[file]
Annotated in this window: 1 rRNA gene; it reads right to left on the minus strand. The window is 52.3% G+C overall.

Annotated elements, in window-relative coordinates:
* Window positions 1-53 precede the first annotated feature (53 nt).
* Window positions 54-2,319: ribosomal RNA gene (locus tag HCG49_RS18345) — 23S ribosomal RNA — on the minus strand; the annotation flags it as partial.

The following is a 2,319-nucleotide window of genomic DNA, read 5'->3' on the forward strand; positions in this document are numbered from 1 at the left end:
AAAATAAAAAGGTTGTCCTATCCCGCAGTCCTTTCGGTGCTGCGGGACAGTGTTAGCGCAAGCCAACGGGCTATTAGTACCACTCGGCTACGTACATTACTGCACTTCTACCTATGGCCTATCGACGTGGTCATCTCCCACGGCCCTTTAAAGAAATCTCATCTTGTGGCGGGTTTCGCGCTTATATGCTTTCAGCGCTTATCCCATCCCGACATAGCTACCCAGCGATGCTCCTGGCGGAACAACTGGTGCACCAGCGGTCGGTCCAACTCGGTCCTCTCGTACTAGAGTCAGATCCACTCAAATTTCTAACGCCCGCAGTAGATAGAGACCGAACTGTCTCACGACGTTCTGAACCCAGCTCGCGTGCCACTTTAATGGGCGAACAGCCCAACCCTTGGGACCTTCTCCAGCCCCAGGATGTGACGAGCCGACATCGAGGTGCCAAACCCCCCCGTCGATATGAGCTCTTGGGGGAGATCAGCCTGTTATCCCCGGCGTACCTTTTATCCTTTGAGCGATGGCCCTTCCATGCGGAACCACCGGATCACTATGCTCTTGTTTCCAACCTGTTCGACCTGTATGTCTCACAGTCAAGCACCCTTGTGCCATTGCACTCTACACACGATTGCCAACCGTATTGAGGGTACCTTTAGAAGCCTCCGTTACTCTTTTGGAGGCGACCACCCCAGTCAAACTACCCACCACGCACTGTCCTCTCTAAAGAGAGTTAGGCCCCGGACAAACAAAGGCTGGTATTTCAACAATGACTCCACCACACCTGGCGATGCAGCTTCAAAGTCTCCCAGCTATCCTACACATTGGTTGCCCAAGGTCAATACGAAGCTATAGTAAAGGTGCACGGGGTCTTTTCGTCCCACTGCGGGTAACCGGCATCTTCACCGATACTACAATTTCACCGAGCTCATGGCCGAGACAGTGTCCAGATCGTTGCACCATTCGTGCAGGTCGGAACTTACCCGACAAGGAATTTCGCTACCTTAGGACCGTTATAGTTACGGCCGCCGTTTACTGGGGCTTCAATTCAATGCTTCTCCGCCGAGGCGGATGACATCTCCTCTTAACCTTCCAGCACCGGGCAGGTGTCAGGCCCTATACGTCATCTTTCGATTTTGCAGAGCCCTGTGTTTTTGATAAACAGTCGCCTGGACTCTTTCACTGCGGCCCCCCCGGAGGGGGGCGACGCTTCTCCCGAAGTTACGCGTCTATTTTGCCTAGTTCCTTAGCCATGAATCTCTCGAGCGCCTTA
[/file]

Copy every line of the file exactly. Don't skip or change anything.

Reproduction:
Annotated in this window: 1 rRNA gene; it reads right to left on the minus strand. The window is 52.3% G+C overall.

Annotated elements, in window-relative coordinates:
* Window positions 1-53 precede the first annotated feature (53 nt).
* Window positions 54-2,319: ribosomal RNA gene (locus tag HCG49_RS18345) — 23S ribosomal RNA — on the minus strand; the annotation flags it as partial.

The following is a 2,319-nucleotide window of genomic DNA, read 5'->3' on the forward strand; positions in this document are numbered from 1 at the left end:
AAAATAAAAAGGTTGTCCTATCCCGCAGTCCTTTCGGTGCTGCGGGACAGTGTTAGCGCAAGCCAACGGGCTATTAGTACCACTCGGCTACGTACATTACTGCACTTCTACCTATGGCCTATCGACGTGGTCATCTCCCACGGCCCTTTAAAGAAATCTCATCTTGTGGCGGGTTTCGCGCTTATATGCTTTCAGCGCTTATCCCATCCCGACATAGCTACCCAGCGATGCTCCTGGCGGAACAACTGGTGCACCAGCGGTCGGTCCAACTCGGTCCTCTCGTACTAGAGTCAGATCCACTCAAATTTCTAACGCCCGCAGTAGATAGAGACCGAACTGTCTCACGACGTTCTGAACCCAGCTCGCGTGCCACTTTAATGGGCGAACAGCCCAACCCTTGGGACCTTCTCCAGCCCCAGGATGTGACGAGCCGACATCGAGGTGCCAAACCCCCCCGTCGATATGAGCTCTTGGGGGAGATCAGCCTGTTATCCCCGGCGTACCTTTTATCCTTTGAGCGATGGCCCTTCCATGCGGAACCACCGGATCACTATGCTCTTGTTTCCAACCTGTTCGACCTGTATGTCTCACAGTCAAGCACCCTTGTGCCATTGCACTCTACACACGATTGCCAACCGTATTGAGGGTACCTTTAGAAGCCTCCGTTACTCTTTTGGAGGCGACCACCCCAGTCAAACTACCCACCACGCACTGTCCTCTCTAAAGAGAGTTAGGCCCCGGACAAACAAAGGCTGGTATTTCAACAATGACTCCACCACACCTGGCGATGCAGCTTCAAAGTCTCCCAGCTATCCTACACATTGGTTGCCCAAGGTCAATACGAAGCTATAGTAAAGGTGCACGGGGTCTTTTCGTCCCACTGCGGGTAACCGGCATCTTCACCGATACTACAATTTCACCGAGCTCATGGCCGAGACAGTGTCCAGATCGTTGCACCATTCGTGCAGGTCGGAACTTACCCGACAAGGAATTTCGCTACCTTAGGACCGTTATAGTTACGGCCGCCGTTTACTGGGGCTTCAATTCAATGCTTCTCCGCCGAGGCGGATGACATCTCCTCTTAACCTTCCAGCACCGGGCAGGTGTCAGGCCCTATACGTCATCTTTCGATTTTGCAGAGCCCTGTGTTTTTGATAAACAGTCGCCTGGACTCTTTCACTGCGGCCCCCCCGGAGGGGGGCGACGCTTCTCCCGAAGTTACGCGTCTATTTTGCCTAGTTCCTTAGCCATGAATCTCTCGAGCGCCTTA